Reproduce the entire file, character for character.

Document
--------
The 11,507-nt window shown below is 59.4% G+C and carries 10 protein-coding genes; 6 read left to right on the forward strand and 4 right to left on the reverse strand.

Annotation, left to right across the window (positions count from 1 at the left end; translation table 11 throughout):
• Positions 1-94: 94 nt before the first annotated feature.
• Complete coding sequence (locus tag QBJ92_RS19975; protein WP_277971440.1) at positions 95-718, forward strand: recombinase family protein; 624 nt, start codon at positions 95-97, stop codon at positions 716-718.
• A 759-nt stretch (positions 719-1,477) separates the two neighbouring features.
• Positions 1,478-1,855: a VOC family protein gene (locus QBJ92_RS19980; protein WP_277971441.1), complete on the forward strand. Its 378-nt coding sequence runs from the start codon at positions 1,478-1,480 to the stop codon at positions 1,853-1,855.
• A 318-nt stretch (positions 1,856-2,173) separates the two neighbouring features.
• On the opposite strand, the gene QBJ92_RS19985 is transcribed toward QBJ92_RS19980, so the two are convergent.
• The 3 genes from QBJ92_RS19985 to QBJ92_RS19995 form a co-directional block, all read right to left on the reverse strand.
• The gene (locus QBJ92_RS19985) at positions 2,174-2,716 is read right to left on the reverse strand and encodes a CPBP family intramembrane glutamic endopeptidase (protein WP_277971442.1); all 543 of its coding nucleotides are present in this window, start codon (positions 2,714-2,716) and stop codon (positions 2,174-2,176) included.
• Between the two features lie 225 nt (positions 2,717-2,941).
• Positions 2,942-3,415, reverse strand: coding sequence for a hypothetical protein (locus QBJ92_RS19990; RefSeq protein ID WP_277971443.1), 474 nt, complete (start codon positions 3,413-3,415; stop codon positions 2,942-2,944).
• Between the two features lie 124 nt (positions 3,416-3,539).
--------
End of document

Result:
The 11,507-nt window shown below is 59.4% G+C and carries 10 protein-coding genes; 6 read left to right on the forward strand and 4 right to left on the reverse strand.

Annotation, left to right across the window (positions count from 1 at the left end; translation table 11 throughout):
• Positions 1-94: 94 nt before the first annotated feature.
• Complete coding sequence (locus tag QBJ92_RS19975; protein WP_277971440.1) at positions 95-718, forward strand: recombinase family protein; 624 nt, start codon at positions 95-97, stop codon at positions 716-718.
• A 759-nt stretch (positions 719-1,477) separates the two neighbouring features.
• Positions 1,478-1,855: a VOC family protein gene (locus QBJ92_RS19980; protein WP_277971441.1), complete on the forward strand. Its 378-nt coding sequence runs from the start codon at positions 1,478-1,480 to the stop codon at positions 1,853-1,855.
• A 318-nt stretch (positions 1,856-2,173) separates the two neighbouring features.
• On the opposite strand, the gene QBJ92_RS19985 is transcribed toward QBJ92_RS19980, so the two are convergent.
• The 3 genes from QBJ92_RS19985 to QBJ92_RS19995 form a co-directional block, all read right to left on the reverse strand.
• The gene (locus QBJ92_RS19985) at positions 2,174-2,716 is read right to left on the reverse strand and encodes a CPBP family intramembrane glutamic endopeptidase (protein WP_277971442.1); all 543 of its coding nucleotides are present in this window, start codon (positions 2,714-2,716) and stop codon (positions 2,174-2,176) included.
• Between the two features lie 225 nt (positions 2,717-2,941).
• Positions 2,942-3,415, reverse strand: coding sequence for a hypothetical protein (locus QBJ92_RS19990; RefSeq protein ID WP_277971443.1), 474 nt, complete (start codon positions 3,413-3,415; stop codon positions 2,942-2,944).
• Between the two features lie 124 nt (positions 3,416-3,539).